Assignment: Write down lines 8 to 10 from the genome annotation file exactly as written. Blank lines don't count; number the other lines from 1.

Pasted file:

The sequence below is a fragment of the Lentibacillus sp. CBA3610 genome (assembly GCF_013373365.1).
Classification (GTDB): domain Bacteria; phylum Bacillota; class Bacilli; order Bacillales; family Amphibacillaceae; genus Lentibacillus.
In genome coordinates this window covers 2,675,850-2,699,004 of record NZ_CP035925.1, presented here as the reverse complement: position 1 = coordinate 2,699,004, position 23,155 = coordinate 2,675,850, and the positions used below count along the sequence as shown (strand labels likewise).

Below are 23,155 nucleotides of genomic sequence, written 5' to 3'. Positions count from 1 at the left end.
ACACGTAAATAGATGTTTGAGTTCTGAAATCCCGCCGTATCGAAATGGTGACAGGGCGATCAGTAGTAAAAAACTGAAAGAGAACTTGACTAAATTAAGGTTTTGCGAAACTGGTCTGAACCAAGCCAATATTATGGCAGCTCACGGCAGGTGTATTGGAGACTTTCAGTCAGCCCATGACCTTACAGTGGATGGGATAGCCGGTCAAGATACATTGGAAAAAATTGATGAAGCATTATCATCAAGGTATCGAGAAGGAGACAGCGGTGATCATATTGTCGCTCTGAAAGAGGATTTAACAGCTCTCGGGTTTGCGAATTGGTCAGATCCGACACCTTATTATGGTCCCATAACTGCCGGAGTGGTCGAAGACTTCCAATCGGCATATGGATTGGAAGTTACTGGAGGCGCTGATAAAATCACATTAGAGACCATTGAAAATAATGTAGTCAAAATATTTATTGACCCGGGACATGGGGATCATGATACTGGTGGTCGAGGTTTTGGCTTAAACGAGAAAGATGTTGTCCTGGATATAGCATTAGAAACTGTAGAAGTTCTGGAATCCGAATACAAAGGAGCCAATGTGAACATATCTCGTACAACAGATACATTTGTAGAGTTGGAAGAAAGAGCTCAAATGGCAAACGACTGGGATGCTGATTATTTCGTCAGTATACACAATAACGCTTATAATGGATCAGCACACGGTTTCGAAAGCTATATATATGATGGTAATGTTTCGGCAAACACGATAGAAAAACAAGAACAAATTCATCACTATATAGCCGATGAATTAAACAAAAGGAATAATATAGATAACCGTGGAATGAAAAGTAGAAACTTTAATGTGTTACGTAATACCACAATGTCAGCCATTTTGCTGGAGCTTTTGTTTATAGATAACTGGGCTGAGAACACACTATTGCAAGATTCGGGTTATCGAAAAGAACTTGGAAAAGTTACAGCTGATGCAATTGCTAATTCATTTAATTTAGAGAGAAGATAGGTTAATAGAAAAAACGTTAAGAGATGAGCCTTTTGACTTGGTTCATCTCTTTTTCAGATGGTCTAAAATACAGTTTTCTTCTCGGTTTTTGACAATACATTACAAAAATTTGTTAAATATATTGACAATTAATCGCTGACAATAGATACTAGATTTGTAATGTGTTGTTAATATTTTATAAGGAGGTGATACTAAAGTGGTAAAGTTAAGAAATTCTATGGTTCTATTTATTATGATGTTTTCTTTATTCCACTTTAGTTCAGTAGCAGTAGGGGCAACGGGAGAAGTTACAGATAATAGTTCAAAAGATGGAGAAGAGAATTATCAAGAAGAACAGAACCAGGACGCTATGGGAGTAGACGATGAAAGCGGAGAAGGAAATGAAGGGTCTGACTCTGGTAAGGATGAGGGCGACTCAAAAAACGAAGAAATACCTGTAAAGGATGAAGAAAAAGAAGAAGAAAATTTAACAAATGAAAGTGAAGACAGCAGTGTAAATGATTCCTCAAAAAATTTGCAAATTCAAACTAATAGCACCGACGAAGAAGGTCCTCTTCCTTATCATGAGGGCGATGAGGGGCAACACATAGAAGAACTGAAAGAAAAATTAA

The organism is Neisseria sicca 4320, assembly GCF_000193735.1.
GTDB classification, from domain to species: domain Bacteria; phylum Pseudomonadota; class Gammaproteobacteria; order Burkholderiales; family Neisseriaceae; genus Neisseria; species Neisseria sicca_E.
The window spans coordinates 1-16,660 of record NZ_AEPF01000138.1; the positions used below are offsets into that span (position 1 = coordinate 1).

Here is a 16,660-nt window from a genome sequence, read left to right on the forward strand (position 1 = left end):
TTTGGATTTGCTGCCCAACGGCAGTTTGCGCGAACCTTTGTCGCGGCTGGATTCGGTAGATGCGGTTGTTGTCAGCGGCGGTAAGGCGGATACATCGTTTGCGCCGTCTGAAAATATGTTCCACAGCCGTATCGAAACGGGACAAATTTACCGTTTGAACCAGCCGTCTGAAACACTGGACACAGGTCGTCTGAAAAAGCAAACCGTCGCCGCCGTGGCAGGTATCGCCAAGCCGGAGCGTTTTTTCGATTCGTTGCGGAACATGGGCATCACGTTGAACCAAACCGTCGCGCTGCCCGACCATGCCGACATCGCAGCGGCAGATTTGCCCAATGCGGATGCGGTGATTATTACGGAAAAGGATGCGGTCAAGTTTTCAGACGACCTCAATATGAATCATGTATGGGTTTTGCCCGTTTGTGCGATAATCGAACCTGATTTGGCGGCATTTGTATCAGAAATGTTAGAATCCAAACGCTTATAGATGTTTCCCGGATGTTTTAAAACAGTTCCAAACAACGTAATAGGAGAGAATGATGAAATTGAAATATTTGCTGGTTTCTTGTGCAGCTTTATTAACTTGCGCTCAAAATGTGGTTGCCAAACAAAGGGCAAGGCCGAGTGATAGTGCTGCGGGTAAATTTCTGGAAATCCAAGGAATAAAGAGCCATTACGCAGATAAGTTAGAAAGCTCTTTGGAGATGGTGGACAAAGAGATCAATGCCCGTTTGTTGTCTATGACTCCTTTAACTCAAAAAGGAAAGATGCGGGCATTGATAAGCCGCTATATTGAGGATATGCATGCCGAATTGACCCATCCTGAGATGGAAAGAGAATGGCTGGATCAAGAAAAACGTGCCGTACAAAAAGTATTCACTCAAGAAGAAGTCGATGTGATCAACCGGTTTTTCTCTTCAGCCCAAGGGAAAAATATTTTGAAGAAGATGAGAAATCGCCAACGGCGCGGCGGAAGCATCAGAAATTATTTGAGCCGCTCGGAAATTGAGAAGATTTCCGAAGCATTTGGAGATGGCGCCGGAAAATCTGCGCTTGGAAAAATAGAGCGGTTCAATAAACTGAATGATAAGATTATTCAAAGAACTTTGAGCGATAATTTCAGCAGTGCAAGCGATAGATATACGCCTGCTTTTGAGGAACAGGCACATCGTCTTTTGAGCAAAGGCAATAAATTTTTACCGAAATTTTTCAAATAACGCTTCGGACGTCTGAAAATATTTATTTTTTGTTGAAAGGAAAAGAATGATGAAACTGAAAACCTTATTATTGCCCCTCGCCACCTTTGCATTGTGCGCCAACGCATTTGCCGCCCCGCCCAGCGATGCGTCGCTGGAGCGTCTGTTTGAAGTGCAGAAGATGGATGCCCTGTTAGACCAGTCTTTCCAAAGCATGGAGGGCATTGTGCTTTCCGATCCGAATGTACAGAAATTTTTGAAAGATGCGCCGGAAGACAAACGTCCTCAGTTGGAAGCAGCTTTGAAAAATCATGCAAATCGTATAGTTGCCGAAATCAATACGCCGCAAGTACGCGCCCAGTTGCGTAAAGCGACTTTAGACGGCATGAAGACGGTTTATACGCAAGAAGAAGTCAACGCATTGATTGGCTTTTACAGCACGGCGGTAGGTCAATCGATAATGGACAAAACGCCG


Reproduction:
The window spans coordinates 1-16,660 of record NZ_AEPF01000138.1; the positions used below are offsets into that span (position 1 = coordinate 1).

Here is a 16,660-nt window from a genome sequence, read left to right on the forward strand (position 1 = left end):
TTTGGATTTGCTGCCCAACGGCAGTTTGCGCGAACCTTTGTCGCGGCTGGATTCGGTAGATGCGGTTGTTGTCAGCGGCGGTAAGGCGGATACATCGTTTGCGCCGTCTGAAAATATGTTCCACAGCCGTATCGAAACGGGACAAATTTACCGTTTGAACCAGCCGTCTGAAACACTGGACACAGGTCGTCTGAAAAAGCAAACCGTCGCCGCCGTGGCAGGTATCGCCAAGCCGGAGCGTTTTTTCGATTCGTTGCGGAACATGGGCATCACGTTGAACCAAACCGTCGCGCTGCCCGACCATGCCGACATCGCAGCGGCAGATTTGCCCAATGCGGATGCGGTGATTATTACGGAAAAGGATGCGGTCAAGTTTTCAGACGACCTCAATATGAATCATGTATGGGTTTTGCCCGTTTGTGCGATAATCGAACCTGATTTGGCGGCATTTGTATCAGAAATGTTAGAATCCAAACGCTTATAGATGTTTCCCGGATGTTTTAAAACAGTTCCAAACAACGTAATAGGAGAGAATGATGAAATTGAAATATTTGCTGGTTTCTTGTGCAGCTTTATTAACTTGCGCTCAAAATGTGGTTGCCAAACAAAGGGCAAGGCCGAGTGATAGTGCTGCGGGTAAATTTCTGGAAATCCAAGGAATAAAGAGCCATTACGCAGATAAGTTAGAAAGCTCTTTGGAGATGGTGGACAAAGAGATCAATGCCCGTTTGTTGTCTATGACTCCTTTAACTCAAAAAGGAAAGATGCGGGCATTGATAAGCCGCTATATTGAGGATATGCATGCCGAATTGACCCATCCTGAGATGGAAAGAGAATGGCTGGATCAAGAAAAACGTGCCGTACAAAAAGTATTCACTCAAGAAGAAGTCGATGTGATCAACCGGTTTTTCTCTTCAGCCCAAGGGAAAAATATTTTGAAGAAGATGAGAAATCGCCAACGGCGCGGCGGAAGCATCAGAAATTATTTGAGCCGCTCGGAAATTGAGAAGATTTCCGAAGCATTTGGAGATGGCGCCGGAAAATCTGCGCTTGGAAAAATAGAGCGGTTCAATAAACTGAATGATAAGATTATTCAAAGAACTTTGAGCGATAATTTCAGCAGTGCAAGCGATAGATATACGCCTGCTTTTGAGGAACAGGCACATCGTCTTTTGAGCAAAGGCAATAAATTTTTACCGAAATTTTTCAAATAACGCTTCGGACGTCTGAAAATATTTATTTTTTGTTGAAAGGAAAAGAATGATGAAACTGAAAACCTTATTATTGCCCCTCGCCACCTTTGCATTGTGCGCCAACGCATTTGCCGCCCCGCCCAGCGATGCGTCGCTGGAGCGTCTGTTTGAAGTGCAGAAGATGGATGCCCTGTTAGACCAGTCTTTCCAAAGCATGGAGGGCATTGTGCTTTCCGATCCGAATGTACAGAAATTTTTGAAAGATGCGCCGGAAGACAAACGTCCTCAGTTGGAAGCAGCTTTGAAAAATCATGCAAATCGTATAGTTGCCGAAATCAATACGCCGCAAGTACGCGCCCAGTTGCGTAAAGCGACTTTAGACGGCATGAAGACGGTTTATACGCAAGAAGAAGTCAACGCATTGATTGGCTTTTACAGCACGGCGGTAGGTCAATCGATAATGGACAAAACGCCG